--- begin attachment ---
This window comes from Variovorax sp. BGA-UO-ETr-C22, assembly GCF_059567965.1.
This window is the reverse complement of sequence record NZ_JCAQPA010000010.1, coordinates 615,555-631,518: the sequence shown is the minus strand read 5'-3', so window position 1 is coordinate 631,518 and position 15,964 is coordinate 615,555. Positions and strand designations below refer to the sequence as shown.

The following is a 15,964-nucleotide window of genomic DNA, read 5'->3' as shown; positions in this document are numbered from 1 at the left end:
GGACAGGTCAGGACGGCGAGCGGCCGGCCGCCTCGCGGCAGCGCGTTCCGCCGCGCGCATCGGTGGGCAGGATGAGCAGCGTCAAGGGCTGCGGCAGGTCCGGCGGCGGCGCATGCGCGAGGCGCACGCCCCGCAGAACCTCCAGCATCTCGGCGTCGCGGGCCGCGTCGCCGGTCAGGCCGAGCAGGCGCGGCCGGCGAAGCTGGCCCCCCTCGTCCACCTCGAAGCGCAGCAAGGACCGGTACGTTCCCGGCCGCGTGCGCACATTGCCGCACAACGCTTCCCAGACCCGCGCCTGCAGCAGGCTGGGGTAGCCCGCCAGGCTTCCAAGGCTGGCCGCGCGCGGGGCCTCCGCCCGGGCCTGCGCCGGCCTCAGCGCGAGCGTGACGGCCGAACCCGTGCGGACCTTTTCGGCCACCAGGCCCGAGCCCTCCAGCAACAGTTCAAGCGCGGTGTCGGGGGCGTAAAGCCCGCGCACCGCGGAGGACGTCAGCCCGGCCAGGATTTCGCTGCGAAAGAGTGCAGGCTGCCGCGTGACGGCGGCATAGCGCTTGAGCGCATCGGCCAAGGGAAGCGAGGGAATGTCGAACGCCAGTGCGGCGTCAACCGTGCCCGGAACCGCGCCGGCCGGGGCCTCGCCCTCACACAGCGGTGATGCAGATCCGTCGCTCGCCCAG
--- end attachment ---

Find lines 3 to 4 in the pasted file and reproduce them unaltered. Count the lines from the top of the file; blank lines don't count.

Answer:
The following is a 15,964-nucleotide window of genomic DNA, read 5'->3' as shown; positions in this document are numbered from 1 at the left end:
GGACAGGTCAGGACGGCGAGCGGCCGGCCGCCTCGCGGCAGCGCGTTCCGCCGCGCGCATCGGTGGGCAGGATGAGCAGCGTCAAGGGCTGCGGCAGGTCCGGCGGCGGCGCATGCGCGAGGCGCACGCCCCGCAGAACCTCCAGCATCTCGGCGTCGCGGGCCGCGTCGCCGGTCAGGCCGAGCAGGCGCGGCCGGCGAAGCTGGCCCCCCTCGTCCACCTCGAAGCGCAGCAAGGACCGGTACGTTCCCGGCCGCGTGCGCACATTGCCGCACAACGCTTCCCAGACCCGCGCCTGCAGCAGGCTGGGGTAGCCCGCCAGGCTTCCAAGGCTGGCCGCGCGCGGGGCCTCCGCCCGGGCCTGCGCCGGCCTCAGCGCGAGCGTGACGGCCGAACCCGTGCGGACCTTTTCGGCCACCAGGCCCGAGCCCTCCAGCAACAGTTCAAGCGCGGTGTCGGGGGCGTAAAGCCCGCGCACCGCGGAGGACGTCAGCCCGGCCAGGATTTCGCTGCGAAAGAGTGCAGGCTGCCGCGTGACGGCGGCATAGCGCTTGAGCGCATCGGCCAAGGGAAGCGAGGGAATGTCGAACGCCAGTGCGGCGTCAACCGTGCCCGGAACCGCGCCGGCCGGGGCCTCGCCCTCACACAGCGGTGATGCAGATCCGTCGCTCGCCCAG